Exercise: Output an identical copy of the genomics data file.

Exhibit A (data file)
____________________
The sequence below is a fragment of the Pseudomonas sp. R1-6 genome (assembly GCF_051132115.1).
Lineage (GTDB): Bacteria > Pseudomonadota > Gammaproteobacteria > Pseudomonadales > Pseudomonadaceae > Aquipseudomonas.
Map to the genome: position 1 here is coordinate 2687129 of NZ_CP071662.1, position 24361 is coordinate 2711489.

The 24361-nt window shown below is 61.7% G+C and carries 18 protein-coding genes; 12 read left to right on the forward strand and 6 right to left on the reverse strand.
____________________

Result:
The sequence below is a fragment of the Pseudomonas sp. R1-6 genome (assembly GCF_051132115.1).
Lineage (GTDB): Bacteria > Pseudomonadota > Gammaproteobacteria > Pseudomonadales > Pseudomonadaceae > Aquipseudomonas.
Map to the genome: position 1 here is coordinate 2687129 of NZ_CP071662.1, position 24361 is coordinate 2711489.

The 24361-nt window shown below is 61.7% G+C and carries 18 protein-coding genes; 12 read left to right on the forward strand and 6 right to left on the reverse strand.